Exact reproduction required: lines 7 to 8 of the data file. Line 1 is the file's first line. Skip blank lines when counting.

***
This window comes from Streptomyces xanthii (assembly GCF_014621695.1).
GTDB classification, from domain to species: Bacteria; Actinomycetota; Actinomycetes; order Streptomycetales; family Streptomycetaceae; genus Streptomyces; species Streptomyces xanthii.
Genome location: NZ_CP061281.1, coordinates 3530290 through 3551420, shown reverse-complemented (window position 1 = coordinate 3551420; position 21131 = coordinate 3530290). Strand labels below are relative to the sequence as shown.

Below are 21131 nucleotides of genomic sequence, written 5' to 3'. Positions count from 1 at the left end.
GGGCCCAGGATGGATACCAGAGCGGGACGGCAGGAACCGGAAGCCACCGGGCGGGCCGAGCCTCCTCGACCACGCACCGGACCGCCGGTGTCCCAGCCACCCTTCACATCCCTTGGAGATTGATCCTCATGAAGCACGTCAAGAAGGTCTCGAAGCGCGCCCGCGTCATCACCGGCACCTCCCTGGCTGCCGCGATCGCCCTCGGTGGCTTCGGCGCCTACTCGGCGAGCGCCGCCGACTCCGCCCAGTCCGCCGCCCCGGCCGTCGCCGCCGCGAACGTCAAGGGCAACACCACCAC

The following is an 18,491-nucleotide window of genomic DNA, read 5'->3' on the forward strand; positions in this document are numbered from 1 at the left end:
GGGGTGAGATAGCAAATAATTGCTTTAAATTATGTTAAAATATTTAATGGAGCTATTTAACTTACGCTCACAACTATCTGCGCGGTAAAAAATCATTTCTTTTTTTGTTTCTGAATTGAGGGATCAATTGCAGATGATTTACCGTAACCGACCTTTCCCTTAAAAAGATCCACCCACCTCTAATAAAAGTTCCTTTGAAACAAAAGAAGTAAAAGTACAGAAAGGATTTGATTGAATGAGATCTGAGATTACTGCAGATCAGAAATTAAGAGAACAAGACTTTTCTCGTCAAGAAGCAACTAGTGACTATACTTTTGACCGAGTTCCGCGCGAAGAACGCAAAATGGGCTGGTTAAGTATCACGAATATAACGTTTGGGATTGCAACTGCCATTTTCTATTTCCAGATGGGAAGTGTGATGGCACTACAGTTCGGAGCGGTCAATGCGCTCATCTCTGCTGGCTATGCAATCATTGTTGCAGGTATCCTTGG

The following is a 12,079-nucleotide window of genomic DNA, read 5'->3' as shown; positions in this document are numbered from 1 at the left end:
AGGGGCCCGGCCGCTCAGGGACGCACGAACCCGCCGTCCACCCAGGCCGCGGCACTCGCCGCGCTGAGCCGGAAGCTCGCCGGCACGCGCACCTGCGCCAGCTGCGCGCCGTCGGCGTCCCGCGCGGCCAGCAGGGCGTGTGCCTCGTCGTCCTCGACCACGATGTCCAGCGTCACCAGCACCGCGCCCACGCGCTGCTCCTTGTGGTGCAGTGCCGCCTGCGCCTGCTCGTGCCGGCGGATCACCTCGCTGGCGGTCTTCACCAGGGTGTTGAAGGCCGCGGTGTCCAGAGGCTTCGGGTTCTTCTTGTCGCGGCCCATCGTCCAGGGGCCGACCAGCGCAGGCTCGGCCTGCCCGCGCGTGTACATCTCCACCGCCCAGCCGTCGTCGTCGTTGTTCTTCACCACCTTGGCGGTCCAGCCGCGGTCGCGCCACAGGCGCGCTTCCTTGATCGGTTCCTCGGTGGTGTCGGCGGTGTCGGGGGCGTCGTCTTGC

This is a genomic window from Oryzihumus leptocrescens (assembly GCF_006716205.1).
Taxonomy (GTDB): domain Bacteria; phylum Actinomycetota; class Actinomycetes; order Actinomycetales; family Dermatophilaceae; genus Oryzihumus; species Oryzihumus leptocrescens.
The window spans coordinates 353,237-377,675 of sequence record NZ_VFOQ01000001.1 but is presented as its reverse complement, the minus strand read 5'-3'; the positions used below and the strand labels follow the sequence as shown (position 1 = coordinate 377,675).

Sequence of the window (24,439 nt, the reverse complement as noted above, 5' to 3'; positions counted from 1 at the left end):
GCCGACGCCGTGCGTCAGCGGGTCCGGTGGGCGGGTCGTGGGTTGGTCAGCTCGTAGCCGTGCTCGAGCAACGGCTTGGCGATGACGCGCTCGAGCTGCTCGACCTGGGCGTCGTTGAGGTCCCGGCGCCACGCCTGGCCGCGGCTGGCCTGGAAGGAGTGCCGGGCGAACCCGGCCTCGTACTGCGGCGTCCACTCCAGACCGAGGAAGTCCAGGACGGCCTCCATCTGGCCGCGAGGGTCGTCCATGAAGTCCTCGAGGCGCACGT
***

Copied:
GGGGTGAGATAGCAAATAATTGCTTTAAATTATGTTAAAATATTTAATGGAGCTATTTAACTTACGCTCACAACTATCTGCGCGGTAAAAAATCATTTCTTTTTTTGTTTCTGAATTGAGGGATCAATTGCAGATGATTTACCGTAACCGACCTTTCCCTTAAAAAGATCCACCCACCTCTAATAAAAGTTCCTTTGAAACAAAAGAAGTAAAAGTACAGAAAGGATTTGATTGAATGAGATCTGAGATTACTGCAGATCAGAAATTAAGAGAACAAGACTTTTCTCGTCAAGAAGCAACTAGTGACTATACTTTTGACCGAGTTCCGCGCGAAGAACGCAAAATGGGCTGGTTAAGTATCACGAATATAACGTTTGGGATTGCAACTGCCATTTTCTATTTCCAGATGGGAAGTGTGATGGCACTACAGTTCGGAGCGGTCAATGCGCTCATCTCTGCTGGCTATGCAATCATTGTTGCAGGTATCCTTGG

The following is a 12,079-nucleotide window of genomic DNA, read 5'->3' as shown; positions in this document are numbered from 1 at the left end: